The United Nations said late Tuesday that 16 staff members taken hostage by unarmed South Sudanese refugees at a U.N. camp in eastern Congo have been released unharmed.
The U.N. peacekeeping department said in a statement released at U.N. headquarters in New York that “the camp is quiet and under full control” of peacekeepers at the Munigi base in North Kivu province.
The U.N. Mission in Congo said earlier that the South Sudanese refugees took 13 staff members hostage, demanding they be sent to another East African country to avoid their forced return to South Sudan. Negotiations had continued into the evening.
The U.N. peacekeeping department said later there were 16 hostages.
“All staff have returned safely to their homes,” it said. “No casualties have been reported. The mission is investigating the incident.”
A spokesman for the opposition SPLA-IO party said the hostages were taken as a protest. “They should be allowed to be registered as refugees or go to a third country,” Lam Paul Gabriel, a spokesman for the opposition told AP.
Daniel Ruiz, the head of the North Kivu U.N. bureau, said earlier that two of the hostages were expatriates and the South Sudanese refugees had demanded asylum in Uganda, Kenya or Ethiopia.
The refugees are among a group of 530 who had fled South Sudan last year and have been staying at the U.N. camp in Munigi, north of the provincial capital Goma.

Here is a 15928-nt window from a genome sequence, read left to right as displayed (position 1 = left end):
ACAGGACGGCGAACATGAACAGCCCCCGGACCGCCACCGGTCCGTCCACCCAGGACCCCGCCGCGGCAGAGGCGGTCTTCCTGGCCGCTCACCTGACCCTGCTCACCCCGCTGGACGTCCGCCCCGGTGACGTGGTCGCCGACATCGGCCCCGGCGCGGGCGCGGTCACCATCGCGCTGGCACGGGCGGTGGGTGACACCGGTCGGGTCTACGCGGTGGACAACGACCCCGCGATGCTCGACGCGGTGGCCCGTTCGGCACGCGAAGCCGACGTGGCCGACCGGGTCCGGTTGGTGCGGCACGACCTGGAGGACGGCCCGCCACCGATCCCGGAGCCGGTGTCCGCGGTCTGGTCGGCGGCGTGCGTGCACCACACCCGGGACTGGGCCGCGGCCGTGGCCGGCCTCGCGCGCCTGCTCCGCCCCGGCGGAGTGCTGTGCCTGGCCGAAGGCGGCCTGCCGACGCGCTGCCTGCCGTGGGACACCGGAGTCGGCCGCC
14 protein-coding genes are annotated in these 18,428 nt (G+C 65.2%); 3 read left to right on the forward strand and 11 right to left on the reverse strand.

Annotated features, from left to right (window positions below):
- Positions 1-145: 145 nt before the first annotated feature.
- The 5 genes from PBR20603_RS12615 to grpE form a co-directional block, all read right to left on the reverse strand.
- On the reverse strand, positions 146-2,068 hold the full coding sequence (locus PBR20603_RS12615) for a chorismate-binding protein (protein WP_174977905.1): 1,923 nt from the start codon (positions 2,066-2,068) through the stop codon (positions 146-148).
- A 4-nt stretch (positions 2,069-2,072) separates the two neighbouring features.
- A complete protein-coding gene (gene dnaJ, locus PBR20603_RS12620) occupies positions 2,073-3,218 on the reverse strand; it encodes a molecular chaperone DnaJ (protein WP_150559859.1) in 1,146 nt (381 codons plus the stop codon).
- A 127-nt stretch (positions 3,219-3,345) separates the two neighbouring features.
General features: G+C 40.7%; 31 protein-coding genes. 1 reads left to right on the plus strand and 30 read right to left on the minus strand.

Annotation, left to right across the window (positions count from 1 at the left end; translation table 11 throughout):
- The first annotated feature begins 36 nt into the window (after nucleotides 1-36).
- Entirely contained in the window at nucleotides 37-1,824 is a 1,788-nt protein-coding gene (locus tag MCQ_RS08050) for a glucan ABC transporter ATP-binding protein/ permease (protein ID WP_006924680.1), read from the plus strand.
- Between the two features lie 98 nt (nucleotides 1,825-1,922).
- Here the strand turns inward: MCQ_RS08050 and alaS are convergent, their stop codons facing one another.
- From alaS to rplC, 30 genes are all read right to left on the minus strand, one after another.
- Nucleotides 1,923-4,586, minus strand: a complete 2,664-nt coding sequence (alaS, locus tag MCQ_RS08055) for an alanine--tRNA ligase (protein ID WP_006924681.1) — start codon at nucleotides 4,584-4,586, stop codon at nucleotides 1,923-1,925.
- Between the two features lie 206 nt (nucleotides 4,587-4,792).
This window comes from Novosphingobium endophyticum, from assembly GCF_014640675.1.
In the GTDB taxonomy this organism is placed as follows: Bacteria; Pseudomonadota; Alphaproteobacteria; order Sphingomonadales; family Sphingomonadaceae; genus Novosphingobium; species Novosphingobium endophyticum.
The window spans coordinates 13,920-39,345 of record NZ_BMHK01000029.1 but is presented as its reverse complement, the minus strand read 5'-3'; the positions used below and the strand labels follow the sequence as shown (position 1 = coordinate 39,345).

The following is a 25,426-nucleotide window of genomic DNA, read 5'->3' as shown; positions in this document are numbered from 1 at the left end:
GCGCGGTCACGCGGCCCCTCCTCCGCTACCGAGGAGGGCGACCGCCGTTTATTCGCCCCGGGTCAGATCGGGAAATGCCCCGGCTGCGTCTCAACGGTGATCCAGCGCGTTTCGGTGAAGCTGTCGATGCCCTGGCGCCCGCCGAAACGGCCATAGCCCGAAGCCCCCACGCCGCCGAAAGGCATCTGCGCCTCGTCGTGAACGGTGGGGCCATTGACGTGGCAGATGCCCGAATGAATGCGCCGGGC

Most are part of the opposition movement of South Sudan’s former vice president, Riek Machar, and fled fighting with South Sudan forces loyal to President Salva Kiir that erupted in the capital, Juba.
The hostage-taking followed the repatriation to South Sudan on Friday of eight fighters from Machar’s Sudanese People’s Liberation Movement.
The presence of the South Sudanese rebels worries Congolese civilians in the North Kivu province, who have been plagued for decades by violence as militias vie for control over the mineral-rich region.
South Sudan fell into civil war in December 2013, just two years after it won independence from Sudan. When war broke out, Kiir, an ethnic Dinka, accused Machar, his political rival and an ethnic Nuer, of leading an attempted military coup in the capital that later escalated into a full-blown rebellion.
A peace deal signed in August 2015 amid international pressure has been violated repeatedly by both sides. Machar, who had been reinstated as Kiir’s deputy under the agreement, fled into exile after fighting resumed in Juba in July 2016.